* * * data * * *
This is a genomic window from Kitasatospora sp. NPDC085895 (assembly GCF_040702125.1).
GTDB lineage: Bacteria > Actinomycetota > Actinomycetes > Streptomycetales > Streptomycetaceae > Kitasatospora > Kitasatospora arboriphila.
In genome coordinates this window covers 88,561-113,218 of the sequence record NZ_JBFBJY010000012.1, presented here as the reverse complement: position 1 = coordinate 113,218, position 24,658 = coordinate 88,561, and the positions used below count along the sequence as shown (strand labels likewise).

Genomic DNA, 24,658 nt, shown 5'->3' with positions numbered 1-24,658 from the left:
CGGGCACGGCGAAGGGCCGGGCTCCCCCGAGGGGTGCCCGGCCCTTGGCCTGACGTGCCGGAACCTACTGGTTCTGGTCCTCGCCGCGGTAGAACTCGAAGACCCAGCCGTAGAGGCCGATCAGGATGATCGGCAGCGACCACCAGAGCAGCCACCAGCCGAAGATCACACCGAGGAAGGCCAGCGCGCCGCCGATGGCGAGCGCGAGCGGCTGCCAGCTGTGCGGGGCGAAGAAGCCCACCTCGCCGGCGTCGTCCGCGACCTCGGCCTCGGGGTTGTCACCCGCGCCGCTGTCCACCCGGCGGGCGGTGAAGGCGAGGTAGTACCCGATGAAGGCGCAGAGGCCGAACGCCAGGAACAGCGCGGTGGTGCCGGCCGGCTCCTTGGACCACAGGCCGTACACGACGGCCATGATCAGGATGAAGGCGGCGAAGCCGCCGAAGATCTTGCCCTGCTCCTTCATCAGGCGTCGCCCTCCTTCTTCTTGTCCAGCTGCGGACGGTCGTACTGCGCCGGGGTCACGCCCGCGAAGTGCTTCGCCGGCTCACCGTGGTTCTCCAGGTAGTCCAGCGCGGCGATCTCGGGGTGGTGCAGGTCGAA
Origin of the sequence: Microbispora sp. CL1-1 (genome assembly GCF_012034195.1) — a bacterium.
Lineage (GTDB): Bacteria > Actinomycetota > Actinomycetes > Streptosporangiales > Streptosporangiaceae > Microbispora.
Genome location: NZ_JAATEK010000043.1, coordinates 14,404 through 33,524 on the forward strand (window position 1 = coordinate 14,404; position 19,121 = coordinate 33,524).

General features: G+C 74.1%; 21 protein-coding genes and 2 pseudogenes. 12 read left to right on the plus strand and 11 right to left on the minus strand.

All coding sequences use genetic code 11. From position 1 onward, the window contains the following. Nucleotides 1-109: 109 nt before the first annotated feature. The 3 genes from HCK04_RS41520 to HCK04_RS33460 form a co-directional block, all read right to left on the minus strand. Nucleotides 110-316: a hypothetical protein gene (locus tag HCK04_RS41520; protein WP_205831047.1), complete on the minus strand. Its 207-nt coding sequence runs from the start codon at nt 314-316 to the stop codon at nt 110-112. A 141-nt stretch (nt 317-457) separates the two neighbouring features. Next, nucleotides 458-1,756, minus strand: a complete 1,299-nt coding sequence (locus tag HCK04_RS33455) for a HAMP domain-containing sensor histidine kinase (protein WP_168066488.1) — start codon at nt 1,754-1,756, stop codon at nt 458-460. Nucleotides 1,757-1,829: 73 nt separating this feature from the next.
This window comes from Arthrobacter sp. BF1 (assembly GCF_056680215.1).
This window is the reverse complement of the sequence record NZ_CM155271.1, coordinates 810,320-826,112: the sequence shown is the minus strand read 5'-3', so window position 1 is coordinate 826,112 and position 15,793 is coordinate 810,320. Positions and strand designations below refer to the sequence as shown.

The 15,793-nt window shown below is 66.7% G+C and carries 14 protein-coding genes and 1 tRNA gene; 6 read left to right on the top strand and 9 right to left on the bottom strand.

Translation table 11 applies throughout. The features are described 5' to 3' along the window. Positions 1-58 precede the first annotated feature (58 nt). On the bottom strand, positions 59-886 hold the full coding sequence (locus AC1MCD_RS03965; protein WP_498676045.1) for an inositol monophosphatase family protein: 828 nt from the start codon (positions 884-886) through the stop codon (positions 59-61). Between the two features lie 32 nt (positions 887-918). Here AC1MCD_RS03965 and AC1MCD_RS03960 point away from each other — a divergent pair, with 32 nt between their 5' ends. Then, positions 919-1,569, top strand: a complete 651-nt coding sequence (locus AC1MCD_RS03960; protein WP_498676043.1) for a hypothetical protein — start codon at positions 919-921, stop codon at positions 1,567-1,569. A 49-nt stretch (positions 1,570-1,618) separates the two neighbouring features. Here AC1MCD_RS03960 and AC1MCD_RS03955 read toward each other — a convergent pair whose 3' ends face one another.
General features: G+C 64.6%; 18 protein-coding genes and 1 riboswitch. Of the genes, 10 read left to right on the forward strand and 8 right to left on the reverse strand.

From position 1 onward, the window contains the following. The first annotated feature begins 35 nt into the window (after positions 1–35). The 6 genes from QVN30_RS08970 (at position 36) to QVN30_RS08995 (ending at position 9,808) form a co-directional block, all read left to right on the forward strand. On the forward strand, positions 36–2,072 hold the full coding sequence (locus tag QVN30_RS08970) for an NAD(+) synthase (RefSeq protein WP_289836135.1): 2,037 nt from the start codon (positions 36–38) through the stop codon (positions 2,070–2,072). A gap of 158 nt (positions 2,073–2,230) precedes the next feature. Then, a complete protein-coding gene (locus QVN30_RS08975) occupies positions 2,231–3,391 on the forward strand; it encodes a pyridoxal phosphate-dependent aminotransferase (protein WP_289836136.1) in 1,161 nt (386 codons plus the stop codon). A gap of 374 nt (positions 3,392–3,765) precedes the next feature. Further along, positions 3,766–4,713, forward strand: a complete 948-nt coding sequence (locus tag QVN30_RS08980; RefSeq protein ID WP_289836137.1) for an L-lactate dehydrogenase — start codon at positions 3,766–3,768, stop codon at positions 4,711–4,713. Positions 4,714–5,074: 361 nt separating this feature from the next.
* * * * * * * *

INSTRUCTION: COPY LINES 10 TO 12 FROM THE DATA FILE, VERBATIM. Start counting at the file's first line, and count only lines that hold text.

All coding sequences use genetic code 11. From position 1 onward, the window contains the following. Nucleotides 1-109: 109 nt before the first annotated feature. The 3 genes from HCK04_RS41520 to HCK04_RS33460 form a co-directional block, all read right to left on the minus strand. Nucleotides 110-316: a hypothetical protein gene (locus tag HCK04_RS41520; protein WP_205831047.1), complete on the minus strand. Its 207-nt coding sequence runs from the start codon at nt 314-316 to the stop codon at nt 110-112. A 141-nt stretch (nt 317-457) separates the two neighbouring features. Next, nucleotides 458-1,756, minus strand: a complete 1,299-nt coding sequence (locus tag HCK04_RS33455) for a HAMP domain-containing sensor histidine kinase (protein WP_168066488.1) — start codon at nt 1,754-1,756, stop codon at nt 458-460. Nucleotides 1,757-1,829: 73 nt separating this feature from the next.
This window comes from Arthrobacter sp. BF1 (assembly GCF_056680215.1).
This window is the reverse complement of the sequence record NZ_CM155271.1, coordinates 810,320-826,112: the sequence shown is the minus strand read 5'-3', so window position 1 is coordinate 826,112 and position 15,793 is coordinate 810,320. Positions and strand designations below refer to the sequence as shown.